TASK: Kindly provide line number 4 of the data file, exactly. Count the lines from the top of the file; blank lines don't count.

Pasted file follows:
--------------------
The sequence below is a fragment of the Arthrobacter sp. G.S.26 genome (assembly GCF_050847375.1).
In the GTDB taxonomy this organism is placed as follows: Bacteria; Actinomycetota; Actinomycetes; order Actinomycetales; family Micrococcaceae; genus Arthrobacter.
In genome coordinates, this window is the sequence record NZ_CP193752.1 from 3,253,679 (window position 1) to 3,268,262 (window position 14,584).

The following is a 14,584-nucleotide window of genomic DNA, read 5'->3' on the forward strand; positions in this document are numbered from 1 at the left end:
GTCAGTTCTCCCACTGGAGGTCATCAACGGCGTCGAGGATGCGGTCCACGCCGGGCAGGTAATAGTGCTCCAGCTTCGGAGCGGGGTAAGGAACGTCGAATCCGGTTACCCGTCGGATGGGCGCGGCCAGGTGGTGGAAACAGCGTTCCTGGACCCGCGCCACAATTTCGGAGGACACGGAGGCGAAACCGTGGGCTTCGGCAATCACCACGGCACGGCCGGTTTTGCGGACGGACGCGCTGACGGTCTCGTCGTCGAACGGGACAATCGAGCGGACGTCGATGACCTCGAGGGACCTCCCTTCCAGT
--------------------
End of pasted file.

The following is a 14,584-nucleotide window of genomic DNA, read 5'->3' on the forward strand; positions in this document are numbered from 1 at the left end: